Australian Labradoodles and shedding

One of the main advan­ta­ges of multi-generation Austra­lian Labra­do­odle is that they do not shed (or they only lose a small amo­unt of dead hair).
Howe­ver do not trust the bre­eder who will tell you that his dogs do not lose their hair at all.

All dogs of dif­fe­rent bre­eds, in one way or ano­ther must get rid of the dead hair. Some bre­eds shed twice a year, some do not (like ter­riers) but you have to remove the dead hair by trim­ming in order to let the new one a chance to grow.
Some bre­eds shed a lot – leaving plenty of hair on the car­pet, fur­ni­ture. But there are the bre­eds whom you must help to get rid of the dead hair. In their cases you can find some fly­ing balls of hair occa­sio­nally – but this hap­pens when the dog remo­ves the dead hair by scrat­ching him­self. These dogs sho­uld be regu­larly trim­med to remove the dead hair and regu­lar care is very impor­tant issue.
Yet in non shed­ding bre­eds, shed­ding could be cau­sed by an impro­per gro­oming or diet. As I said before — dead hair need to be remo­ved in order to let the new hair come out. If we neglect it the dog will need to get rid of the dead hair some­how. This can also hap­pen if a dog is prone to food aller­gies. The reac­tion on some aller­gen could cause hair fal­ling out. Howe­ver, after eli­mi­na­ting aller­gens from the diet it will all come back to nor­mal.
Labra­do­odles do not shed but they need to change their puppy coat to an adult coat – it usu­ally begins when the puppy is about 9–12 mon­ths. This is the time when you have to start pay­ing more atten­tion to gro­oming and brush your dog regu­larly. If you neglect to do that your dog can get mats as the dead hair stick to the adult coat. This is also the time when coat is get­ting thic­ker and it is easier for it to get mats the­re­fore regu­lar bru­shing is neces­sity
It is also very impor­tant to know some­thing about SCW infu­sion to an Austra­lian Labra­do­odle. Offspring of this kind of parents can go thro­ugh dif­fe­rent pha­ses of chan­ging puppy coat until they reach their matu­rity. If you see some hair fal­ling out – it is nothing to worry about – it does not mean that our dog sheds. He sim­ply needs to get rid of the dead hair before get­ting his beau­ti­ful adult coat (this chan­ging coat does not have an impact on aller­gies either).

Below I exa­mine brie­fly the dif­fe­rent gene­ra­tions of Labra­do­odles while con­cen­tra­ting on shedding:

* The first gene­ra­tion (F1) – Labra­dor and Poodle mix. In the lit­ter of those two there can of course appear a puppy who will not shed, howe­ver it is so uncer­tain as win­ning at the lot­tery. In 2009 at Rutland Manor website it was writ­ten “…tests are con­duc­ted to deter­mine whe­ther the puppy’s hair texture, could deter­mine the coat of an adult dog if it comes to shed­ding and cau­sing aller­gic reac­tions”. And further…”Studies show that there is no direct rela­tion between texture or hair type to shed­ding and aller­gies.” That means that even if you get a dog (F1) that does not shed for the moment it is unsure that it will not shed a lot after a year, when he will change his puppy coat to an adult coat.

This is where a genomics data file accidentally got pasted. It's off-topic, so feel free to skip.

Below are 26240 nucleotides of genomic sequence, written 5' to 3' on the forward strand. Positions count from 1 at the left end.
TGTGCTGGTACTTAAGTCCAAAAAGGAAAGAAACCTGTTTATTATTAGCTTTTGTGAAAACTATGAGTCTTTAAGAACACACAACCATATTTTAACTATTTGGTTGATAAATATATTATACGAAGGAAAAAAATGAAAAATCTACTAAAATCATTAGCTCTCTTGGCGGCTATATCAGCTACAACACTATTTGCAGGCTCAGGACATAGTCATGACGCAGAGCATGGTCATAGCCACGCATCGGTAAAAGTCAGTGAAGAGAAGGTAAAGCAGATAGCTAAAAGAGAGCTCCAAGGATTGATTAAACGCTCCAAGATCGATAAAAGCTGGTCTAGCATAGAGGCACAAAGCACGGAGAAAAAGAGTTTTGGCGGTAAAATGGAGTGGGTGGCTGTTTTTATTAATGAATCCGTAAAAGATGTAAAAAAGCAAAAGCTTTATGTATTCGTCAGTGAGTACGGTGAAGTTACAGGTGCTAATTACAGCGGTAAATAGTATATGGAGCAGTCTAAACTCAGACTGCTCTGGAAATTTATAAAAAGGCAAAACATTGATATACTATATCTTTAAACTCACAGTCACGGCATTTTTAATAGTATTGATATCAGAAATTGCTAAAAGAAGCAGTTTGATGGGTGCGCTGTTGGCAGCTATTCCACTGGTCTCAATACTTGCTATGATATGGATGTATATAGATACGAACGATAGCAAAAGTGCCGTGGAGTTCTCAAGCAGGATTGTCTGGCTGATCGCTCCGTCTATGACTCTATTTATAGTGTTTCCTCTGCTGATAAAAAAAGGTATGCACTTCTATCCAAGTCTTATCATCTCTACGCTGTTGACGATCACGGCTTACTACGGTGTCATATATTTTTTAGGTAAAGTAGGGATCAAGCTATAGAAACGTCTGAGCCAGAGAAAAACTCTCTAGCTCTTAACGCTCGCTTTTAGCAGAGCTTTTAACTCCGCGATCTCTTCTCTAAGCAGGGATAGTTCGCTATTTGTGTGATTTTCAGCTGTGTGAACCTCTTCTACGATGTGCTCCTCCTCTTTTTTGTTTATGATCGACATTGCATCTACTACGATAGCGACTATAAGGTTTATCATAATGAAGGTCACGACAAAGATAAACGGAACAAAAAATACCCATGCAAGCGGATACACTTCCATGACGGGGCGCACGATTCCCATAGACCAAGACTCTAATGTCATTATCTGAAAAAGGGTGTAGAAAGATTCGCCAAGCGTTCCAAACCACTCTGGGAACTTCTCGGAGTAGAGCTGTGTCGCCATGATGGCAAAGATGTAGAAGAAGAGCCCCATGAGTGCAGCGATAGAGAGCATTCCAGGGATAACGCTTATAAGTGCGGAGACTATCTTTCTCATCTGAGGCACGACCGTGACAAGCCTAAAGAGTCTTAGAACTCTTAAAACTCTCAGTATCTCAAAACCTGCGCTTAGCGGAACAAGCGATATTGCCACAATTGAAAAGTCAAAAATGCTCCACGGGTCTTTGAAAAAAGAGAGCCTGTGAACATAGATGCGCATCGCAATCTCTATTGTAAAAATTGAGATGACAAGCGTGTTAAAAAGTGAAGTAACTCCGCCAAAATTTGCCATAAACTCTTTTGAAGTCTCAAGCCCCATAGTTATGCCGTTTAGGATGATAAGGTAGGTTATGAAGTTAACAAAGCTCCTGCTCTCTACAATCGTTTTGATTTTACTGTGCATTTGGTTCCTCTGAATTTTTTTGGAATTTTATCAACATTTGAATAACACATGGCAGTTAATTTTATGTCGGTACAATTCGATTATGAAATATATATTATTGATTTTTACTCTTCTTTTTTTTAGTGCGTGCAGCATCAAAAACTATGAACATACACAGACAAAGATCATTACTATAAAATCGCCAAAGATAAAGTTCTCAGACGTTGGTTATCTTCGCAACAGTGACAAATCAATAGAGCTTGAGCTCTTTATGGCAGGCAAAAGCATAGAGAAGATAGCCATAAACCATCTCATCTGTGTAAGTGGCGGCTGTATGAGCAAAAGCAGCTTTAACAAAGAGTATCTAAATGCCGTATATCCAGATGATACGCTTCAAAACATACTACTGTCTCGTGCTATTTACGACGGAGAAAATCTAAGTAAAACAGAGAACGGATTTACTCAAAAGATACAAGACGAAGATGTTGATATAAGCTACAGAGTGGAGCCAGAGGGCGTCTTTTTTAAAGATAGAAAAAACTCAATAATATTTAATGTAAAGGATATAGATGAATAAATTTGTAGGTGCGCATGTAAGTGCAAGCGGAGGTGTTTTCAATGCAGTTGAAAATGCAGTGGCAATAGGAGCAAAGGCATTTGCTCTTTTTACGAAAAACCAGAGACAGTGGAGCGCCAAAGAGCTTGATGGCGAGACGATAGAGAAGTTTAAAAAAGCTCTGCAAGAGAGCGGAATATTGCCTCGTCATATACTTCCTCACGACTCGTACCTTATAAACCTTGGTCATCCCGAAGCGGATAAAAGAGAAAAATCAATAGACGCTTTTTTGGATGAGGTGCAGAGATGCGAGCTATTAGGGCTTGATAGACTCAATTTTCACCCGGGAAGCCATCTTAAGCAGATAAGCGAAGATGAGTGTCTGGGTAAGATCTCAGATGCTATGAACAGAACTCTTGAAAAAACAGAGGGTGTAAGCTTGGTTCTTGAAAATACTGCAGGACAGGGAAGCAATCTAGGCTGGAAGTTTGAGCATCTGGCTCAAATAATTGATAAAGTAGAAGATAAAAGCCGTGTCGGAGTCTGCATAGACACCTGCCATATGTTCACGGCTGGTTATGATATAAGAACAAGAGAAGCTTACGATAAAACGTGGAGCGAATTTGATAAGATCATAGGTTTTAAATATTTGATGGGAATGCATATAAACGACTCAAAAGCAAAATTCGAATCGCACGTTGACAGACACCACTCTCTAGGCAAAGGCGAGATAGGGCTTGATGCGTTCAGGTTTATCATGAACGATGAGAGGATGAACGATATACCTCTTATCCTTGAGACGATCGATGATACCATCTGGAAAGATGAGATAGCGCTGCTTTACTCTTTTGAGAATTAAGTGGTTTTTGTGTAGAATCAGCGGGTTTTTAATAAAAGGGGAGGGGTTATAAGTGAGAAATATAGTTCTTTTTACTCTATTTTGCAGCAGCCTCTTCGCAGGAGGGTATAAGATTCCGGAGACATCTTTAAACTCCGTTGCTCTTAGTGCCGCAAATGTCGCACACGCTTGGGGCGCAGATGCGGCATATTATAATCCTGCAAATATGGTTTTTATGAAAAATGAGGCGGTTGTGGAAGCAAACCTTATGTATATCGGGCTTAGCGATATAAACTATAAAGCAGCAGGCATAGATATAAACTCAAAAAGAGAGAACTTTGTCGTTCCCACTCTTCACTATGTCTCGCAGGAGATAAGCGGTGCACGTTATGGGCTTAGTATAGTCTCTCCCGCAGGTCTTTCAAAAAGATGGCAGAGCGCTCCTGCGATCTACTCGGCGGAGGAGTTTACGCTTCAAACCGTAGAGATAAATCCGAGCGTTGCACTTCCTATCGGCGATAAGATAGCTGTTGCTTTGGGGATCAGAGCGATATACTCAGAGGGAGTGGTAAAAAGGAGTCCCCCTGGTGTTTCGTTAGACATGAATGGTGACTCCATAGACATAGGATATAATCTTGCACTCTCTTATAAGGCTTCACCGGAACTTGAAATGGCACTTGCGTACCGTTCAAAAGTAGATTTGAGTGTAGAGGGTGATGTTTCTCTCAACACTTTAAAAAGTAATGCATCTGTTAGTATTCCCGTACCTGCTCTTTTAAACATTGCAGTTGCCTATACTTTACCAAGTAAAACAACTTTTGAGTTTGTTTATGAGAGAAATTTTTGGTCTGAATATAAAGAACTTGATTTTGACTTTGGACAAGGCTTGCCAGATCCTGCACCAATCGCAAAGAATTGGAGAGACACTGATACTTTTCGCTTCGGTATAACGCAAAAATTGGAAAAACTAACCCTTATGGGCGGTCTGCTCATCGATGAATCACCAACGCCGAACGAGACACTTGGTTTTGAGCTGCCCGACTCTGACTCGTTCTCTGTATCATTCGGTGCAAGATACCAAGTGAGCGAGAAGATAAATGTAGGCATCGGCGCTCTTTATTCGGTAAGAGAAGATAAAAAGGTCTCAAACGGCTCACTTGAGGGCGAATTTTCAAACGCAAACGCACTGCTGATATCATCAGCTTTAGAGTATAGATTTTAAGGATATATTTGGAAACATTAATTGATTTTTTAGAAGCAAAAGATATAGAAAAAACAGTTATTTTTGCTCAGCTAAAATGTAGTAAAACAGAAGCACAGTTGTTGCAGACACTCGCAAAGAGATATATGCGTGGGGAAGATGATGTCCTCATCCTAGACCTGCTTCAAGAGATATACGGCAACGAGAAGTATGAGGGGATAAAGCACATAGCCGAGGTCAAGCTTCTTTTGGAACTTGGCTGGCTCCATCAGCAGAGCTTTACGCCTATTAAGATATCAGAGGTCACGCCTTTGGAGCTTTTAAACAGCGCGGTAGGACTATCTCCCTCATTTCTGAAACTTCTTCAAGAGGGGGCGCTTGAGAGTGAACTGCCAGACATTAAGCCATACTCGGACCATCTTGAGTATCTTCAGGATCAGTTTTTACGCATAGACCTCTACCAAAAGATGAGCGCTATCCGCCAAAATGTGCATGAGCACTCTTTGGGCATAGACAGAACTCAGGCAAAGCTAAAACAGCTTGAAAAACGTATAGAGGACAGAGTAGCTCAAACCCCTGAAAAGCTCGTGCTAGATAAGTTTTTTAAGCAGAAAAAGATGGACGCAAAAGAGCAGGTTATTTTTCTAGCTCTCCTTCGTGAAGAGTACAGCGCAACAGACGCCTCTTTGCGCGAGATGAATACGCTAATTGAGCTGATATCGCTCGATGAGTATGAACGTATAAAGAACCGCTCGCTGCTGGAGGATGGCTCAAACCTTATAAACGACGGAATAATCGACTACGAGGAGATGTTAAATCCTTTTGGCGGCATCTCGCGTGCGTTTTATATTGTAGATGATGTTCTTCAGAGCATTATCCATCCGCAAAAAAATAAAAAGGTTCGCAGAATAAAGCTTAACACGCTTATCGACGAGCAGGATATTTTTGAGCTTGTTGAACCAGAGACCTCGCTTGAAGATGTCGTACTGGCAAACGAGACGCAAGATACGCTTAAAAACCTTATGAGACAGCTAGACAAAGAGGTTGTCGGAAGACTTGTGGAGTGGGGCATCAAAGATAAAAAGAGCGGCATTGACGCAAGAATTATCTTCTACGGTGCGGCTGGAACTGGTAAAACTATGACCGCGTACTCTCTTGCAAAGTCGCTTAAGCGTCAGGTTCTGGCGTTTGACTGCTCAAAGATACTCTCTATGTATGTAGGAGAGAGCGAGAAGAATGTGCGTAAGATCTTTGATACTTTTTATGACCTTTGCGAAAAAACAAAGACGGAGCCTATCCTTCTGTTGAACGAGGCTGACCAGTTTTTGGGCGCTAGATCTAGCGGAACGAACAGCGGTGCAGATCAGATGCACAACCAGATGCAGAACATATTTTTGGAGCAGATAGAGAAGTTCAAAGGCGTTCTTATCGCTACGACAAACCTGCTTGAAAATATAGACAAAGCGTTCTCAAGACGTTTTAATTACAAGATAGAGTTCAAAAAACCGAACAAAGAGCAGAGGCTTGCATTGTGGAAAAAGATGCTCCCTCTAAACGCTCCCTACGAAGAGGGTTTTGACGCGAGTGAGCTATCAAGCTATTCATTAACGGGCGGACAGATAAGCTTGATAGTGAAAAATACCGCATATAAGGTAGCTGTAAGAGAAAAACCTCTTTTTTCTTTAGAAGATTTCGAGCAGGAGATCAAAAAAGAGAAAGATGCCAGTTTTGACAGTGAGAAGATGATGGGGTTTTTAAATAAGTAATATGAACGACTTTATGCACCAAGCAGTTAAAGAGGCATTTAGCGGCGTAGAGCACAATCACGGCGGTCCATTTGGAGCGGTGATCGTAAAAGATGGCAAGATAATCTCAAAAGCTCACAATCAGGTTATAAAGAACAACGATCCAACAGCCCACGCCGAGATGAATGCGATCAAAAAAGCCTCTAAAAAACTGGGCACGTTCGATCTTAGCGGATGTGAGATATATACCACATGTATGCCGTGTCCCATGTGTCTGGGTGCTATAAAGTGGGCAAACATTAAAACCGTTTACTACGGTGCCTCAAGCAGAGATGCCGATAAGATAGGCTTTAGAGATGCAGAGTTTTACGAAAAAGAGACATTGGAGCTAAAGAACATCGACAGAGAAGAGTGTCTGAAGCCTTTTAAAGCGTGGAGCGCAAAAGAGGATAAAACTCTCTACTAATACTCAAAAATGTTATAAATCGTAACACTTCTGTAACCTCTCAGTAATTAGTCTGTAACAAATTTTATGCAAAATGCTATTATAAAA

* The second gene­ra­tion (F1B) – Cross of a first gene­ra­tion Labra­do­odle (F1) with Poodle. In this case the result is still uncer­tain. Note – the second gene­ra­tion is not a mix between F1 and F1.

* Third gene­ra­tion or higher – Cross of the second gene­ra­tion Labra­do­odle (F1B) with a second gene­ra­tion Labra­do­odle (F1B). As it was writ­ten on Rutland Manor website “to achieve a com­bi­na­tion of non shed­ding and allergy frien­dly coat, we must be sure that both parents also had these cha­rac­te­ri­stics. It takes about three gene­ra­tions of selec­tive bre­eding to get desi­red results and even then it can hap­pen, that the dog gen­tly sheds (a gene­tic reces­sive trait)”.

* Multi-generation Austra­lian Labra­do­odles. This is one of the best cho­ices if you want a dog that does not shed and does not cause aller­gic reac­tions. If both parents do not shed — your puppy sho­uld not as well. It takes about three gene­ra­tions of selec­tive bre­eding to get desi­red results and even then it may be, howe­ver, that the dog gen­tly sheds (a gene­tic reces­sive trait).


Elzbieta Gajew­ska
Austra­lian Labra­do­odle Bre­eder in Poland
First Pro­fes­sio­nal Austra­lian Labra­do­odle Ken­nel in Poland